This morning, coincidentally, Robert Reich suggested that “fascism” is a word that does need to be used by the mainstream media. He was specifically talking about Florida’s fascist governor Ron DeSantis, who, he wrote “is the nation’s consummate culture warrior. Lately he has been campaigning on behalf of Republican election-deniers around the country, including gubernatorial candidate Doug Mastriano in Pennsylvania and US Senate candidate JD Vance in Ohio. In Florida, discussions of sexual orientation and gender identity are now barred in schools. Math textbooks have been rejected for what officials call ‘indoctrination’. Claiming tenured professors in Florida’s public universities were ‘indoctrinating’ students, DeSantis spearheaded a law requiring them to be reviewed every five years. Teachers are limited in what they can teach about racism and other tragic aspects of American history. DeSantis has got personally involved in local school board races, endorsing and campaigning for 30 board candidates who agree with him (so far, 20 have won outright, five are going to runoffs). Abortions are banned after 15 weeks. (DeSantis recently suspended an elected prosecutor who said he would refuse to enforce the anti-abortion law.) A new state office has been created to investigate ‘election crimes.’ Florida’s Medicaid regulator is considering denying state-subsidized treatments to transgender people. Its medical board may ban gender-affirming medical treatment for youths.”
So, is it useful to characterize DeSantis’s combination of homophobia, transphobia, racism and misogyny, along with his efforts to control the public schools and universities and to intimidate the private sector (eg, Disney), as redolent of fascism?
America’s mainstream media is by now comfortable talking and writing about “authoritarianism.” Maybe it should also begin using the term “fascism,” where appropriate.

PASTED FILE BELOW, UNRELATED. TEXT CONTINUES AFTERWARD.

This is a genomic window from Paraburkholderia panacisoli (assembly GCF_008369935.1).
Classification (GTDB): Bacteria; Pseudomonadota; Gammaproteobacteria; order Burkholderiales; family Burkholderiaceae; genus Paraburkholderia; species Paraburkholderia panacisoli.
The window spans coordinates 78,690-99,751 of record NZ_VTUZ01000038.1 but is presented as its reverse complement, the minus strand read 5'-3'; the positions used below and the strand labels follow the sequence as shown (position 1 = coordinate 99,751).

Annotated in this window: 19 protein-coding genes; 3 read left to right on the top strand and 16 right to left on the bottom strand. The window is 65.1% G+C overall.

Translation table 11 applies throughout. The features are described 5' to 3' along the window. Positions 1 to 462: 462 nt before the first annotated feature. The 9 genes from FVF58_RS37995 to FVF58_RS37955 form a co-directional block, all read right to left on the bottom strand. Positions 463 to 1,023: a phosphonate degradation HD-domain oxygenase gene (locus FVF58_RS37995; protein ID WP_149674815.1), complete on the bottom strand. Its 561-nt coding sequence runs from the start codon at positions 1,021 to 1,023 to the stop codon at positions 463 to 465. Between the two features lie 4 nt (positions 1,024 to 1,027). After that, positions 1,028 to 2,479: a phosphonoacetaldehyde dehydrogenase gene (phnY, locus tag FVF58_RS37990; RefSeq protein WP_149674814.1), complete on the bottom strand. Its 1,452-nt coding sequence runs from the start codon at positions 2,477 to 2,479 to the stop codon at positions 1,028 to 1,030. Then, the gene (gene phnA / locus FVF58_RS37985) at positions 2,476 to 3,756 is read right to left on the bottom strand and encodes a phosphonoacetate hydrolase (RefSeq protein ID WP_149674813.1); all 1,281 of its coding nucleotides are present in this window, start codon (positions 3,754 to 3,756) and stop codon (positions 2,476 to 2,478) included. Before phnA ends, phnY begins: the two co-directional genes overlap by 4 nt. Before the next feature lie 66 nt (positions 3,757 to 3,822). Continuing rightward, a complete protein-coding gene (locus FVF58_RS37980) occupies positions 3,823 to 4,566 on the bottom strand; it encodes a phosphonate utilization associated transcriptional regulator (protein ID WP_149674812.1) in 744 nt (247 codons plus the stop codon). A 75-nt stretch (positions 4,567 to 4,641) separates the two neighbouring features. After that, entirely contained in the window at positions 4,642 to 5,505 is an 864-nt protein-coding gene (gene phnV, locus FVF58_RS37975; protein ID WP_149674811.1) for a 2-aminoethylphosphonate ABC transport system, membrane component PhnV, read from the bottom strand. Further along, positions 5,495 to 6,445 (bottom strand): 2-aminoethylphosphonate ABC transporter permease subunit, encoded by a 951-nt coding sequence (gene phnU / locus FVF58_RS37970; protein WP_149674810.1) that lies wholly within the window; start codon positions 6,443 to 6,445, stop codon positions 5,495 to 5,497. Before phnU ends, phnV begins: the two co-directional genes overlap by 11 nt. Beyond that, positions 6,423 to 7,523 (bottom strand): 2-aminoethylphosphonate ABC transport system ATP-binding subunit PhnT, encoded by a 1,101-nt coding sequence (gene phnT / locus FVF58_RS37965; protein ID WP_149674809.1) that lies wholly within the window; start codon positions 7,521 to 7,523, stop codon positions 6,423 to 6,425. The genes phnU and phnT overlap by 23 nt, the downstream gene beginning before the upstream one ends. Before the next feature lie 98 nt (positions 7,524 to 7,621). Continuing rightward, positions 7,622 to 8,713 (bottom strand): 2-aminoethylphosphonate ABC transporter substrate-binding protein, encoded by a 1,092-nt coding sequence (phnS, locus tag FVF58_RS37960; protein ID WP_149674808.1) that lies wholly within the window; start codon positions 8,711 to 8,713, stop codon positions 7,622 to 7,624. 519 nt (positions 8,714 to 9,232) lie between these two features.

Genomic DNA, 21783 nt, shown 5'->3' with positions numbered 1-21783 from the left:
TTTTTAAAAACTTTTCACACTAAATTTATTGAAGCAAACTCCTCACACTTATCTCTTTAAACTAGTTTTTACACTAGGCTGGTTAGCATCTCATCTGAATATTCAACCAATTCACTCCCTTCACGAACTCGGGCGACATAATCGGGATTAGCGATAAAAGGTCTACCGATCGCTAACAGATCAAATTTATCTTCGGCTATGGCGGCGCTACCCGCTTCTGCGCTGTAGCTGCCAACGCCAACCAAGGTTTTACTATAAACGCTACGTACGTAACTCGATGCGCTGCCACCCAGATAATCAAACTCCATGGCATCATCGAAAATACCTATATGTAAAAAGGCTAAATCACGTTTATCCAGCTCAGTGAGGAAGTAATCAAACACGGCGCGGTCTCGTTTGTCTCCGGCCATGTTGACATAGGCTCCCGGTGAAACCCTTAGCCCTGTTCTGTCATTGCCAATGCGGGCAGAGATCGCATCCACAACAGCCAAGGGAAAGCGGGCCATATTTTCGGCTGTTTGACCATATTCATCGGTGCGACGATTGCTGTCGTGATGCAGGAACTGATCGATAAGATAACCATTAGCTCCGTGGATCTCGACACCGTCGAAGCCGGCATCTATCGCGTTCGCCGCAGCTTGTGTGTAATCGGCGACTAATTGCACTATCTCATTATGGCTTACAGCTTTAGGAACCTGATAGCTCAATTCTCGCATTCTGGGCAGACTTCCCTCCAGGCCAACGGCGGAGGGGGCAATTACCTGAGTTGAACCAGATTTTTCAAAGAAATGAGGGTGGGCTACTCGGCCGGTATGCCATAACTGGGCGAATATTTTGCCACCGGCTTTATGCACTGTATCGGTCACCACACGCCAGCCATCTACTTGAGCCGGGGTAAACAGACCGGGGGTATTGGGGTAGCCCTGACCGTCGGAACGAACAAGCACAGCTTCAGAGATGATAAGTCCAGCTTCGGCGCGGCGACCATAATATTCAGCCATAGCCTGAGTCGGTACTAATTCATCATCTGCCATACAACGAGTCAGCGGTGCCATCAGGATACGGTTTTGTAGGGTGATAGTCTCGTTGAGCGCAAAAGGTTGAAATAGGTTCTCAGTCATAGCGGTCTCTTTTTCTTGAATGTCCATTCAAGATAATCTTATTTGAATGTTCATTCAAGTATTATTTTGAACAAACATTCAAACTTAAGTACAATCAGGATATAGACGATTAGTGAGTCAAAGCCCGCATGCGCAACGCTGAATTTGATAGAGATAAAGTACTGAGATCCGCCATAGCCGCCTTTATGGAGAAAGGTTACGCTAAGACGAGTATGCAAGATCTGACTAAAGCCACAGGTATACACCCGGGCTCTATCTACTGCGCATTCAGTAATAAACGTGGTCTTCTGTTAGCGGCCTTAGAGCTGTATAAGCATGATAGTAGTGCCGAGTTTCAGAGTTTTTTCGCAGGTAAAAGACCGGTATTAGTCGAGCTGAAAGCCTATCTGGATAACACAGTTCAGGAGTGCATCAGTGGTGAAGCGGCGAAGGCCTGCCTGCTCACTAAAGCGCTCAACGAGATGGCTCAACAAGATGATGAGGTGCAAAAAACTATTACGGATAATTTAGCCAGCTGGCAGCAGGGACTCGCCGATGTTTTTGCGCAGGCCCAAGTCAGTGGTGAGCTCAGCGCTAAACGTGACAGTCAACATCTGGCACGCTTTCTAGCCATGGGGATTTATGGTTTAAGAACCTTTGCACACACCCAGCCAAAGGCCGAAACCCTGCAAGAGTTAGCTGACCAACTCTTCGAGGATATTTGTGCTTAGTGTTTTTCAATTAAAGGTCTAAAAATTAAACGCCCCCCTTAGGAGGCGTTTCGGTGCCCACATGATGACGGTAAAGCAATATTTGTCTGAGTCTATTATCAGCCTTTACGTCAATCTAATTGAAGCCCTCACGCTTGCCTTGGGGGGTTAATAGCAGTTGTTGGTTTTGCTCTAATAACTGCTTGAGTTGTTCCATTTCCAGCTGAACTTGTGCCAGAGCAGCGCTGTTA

…Authoritarianism implies the absence of democracy, a dictatorship. Fascism– from the Latin fasces, denoting a tightly bound bundle of wooden rods typically including a protruding axe blade, adopted by Benito Mussolini in the 1930s to symbolize his total power– is different.
Fascism also includes hatred of “them” (people considered different by race or religion, or outside the mainstream, or who were born abroad), control over what people learn and what books they are allowed to read, control over what had been independent government units (school boards, medical boards, universities and so on), control over women and the most intimate and difficult decisions they’ll ever make, and demands that the private sector support the regime.
Perhaps my “just wondering” tweet about DeSantis hit the nerve of the fascism now taking root in the Republican party?
Or is DeSantis’s own nascent presidential campaign behind the outsized reaction to my tweet?
After all, if you’re seeking a presidential nomination in today’s GOP, there’s nothing like an accusation of fascism to rally Trump supporters. It might be a particularly useful strategy if your primary opponent in 2024 will be Trump.